Seven years after the apparent death of Chen Zhen, who was shot after discovering who was responsible for his teacher's death (Huo Yuanjia) in Japanese-occupied Shanghai. A mysterious ... See full summary »
A story centered on Tang Sanzang, a Buddhist trying to protect a village from three demons, his emerging feelings for Miss Duan, the demon hunter who helps him repeatedly, and Sanzang's transformative encounter with the Monkey King.
China is plunged into strife as feuding warlords try to expand their power by warring over neighboring lands. Fuelled by his success on the battlefield, young and arrogant Hao Jie sneers at... See full summary »
It's a heroic tale of three blood brothers and their struggle in the midst of war and political upheaval. It is based on "The Assassination of Ma," a Qing Dynasty (1644-1911) story about ... See full summary »
In China, the poor worker Tietou repairs tractors and misses his sweetheart Xiu Xiu, back in Japan, she having never sent any news to her family or him. While illegally emigrating to Japan,... See full summary »
An espionage thriller set in the 1950s and adapted from the novel "Year Suan/Plot Against" by May Jia. Tony Leung Chiu Wai plays a blind man who works for a piano tuner. He is recruited for a spy mission because of his exceptional hearing.
A beautiful real-estate agent (Peiru) gets drunk at a karaoke bar and throws up on a principled, lonely cop (Zhendong). Zhendong quickly falls for the flirtatious Peiru despite the fact ... See full summary »
Review by Neo: It's been a while since director Andrew Lau venture into something decent. His misguided Hollywood adventure in The Flock was largely disappointing and needless to say, anything since the success of Infernal Affairs has been far-fetched and largely ignored. Sometimes it really makes you wonder if all credits gained in directing Infernal Affairs are actually attributed to his co-director Alan Mak. So it is timely that Andrew Lau is starting to return to some form and even if it is decently just above average, it is better than nothing. Look for A Star is surely thin on plot line and in many ways seems to be relying on the charisma of its stars, think Andy Lau and the somewhat radiating presence of Shu Qi. So to actually call the film a success would simply be an overstatement, but the good news is that it is far from being a failure.
The film is basically a story about a rich guy meeting the poor girl who works at a Macau casino as well as late nights dancing in a small night club. Sure, it is formulaic, and those looking for originality should really look elsewhere. As mentioned before, the story is driven by the screen presence of its stars and it does help when you combine this with some fine supporting players in the likes of Denise Ho (as the work dedicated high management Office Lady) matching up with the poor jobless Mainlander (played by Zhang Han Yu). By now, I am guessing that you guys are probably starting to get the trend; Hong Kong is a social class conscience society and director Lau is simply trying to reinforce the message of mixing chemistry between higher and working class people.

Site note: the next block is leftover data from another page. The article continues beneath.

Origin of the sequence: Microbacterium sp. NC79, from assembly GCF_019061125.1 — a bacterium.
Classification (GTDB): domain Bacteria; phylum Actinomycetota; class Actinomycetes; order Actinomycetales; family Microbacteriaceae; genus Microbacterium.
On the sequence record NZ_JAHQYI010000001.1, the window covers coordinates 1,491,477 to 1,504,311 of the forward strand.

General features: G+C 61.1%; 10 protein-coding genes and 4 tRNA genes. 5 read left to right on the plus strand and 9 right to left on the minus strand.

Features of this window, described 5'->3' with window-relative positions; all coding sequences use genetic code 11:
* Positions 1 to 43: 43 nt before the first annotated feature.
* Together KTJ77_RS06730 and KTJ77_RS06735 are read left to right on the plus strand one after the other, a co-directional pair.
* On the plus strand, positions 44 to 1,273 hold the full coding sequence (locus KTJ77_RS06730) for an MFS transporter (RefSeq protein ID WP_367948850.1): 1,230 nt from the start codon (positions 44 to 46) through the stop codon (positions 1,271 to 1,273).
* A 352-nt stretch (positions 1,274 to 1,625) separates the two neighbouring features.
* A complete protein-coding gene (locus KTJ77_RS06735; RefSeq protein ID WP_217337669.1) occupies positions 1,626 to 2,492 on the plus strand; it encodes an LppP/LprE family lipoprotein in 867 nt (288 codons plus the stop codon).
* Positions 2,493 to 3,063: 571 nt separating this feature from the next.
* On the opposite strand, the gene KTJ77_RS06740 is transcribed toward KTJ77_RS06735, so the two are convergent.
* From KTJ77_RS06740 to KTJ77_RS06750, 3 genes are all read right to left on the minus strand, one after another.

Andy Lau as usual have great screen charisma and there is no doubting that the film is relying more on his star power to drive the movie along and also filling cinema seats at the same time. Lau plays his role to a certain degree of likability and exactly the sort of undemanding acting in most romantic comedies. In saying that Lau passes the grade and his chemistry with Shu Qi is much appreciated by the viewing audience. Likewise, Shu Qi has been gracing the screen for more than a good decade and she basically plays the same role as she did in Jackie Chan's Gorgeous, a few years back. Here, she is once again likable enough for the audience to watch and her sheer sexiness is once again on display. Neo actually have a love and hate relationship with Shu Qi as sometimes she can really be annoying and in other times, she can be the best thing in a film. Luckily Shu Qi does well here and there is no further comment to be made. Adding on, Denise Ho does well in her role and sometimes you simply wonder who she does not attempt to act more often than just singing concentrated. Then again, the role is undemanding, but Ho does not disappoint either. The same can be said of the mainlander actor Zhang Han Yu, like the rest of the cast are all likable enough to make this a pretty smooth ride.
All in all, Look for A Star does not try to do too much, it is exactly the kind of film that every paying viewers would expect. Luckily, the film does not need to be something special, maybe it is the lunar New Year period or maybe it is simply just the idea of Andy Lau working around with his dozens of product placement, or even revoking Neo's memories of visiting Macau Casinos not too long ago. The thing is, the film meets its expectation and at the end of the day, if the audience is satisfied, it will probably means more bums on seats. So is Look for a Star any good? To be perfectly honest, the story is decent and Andy Lau and Shu Qi are good enough to make Look For A Star just as per expectations (Neo 2009)
I rate it 6.25/10
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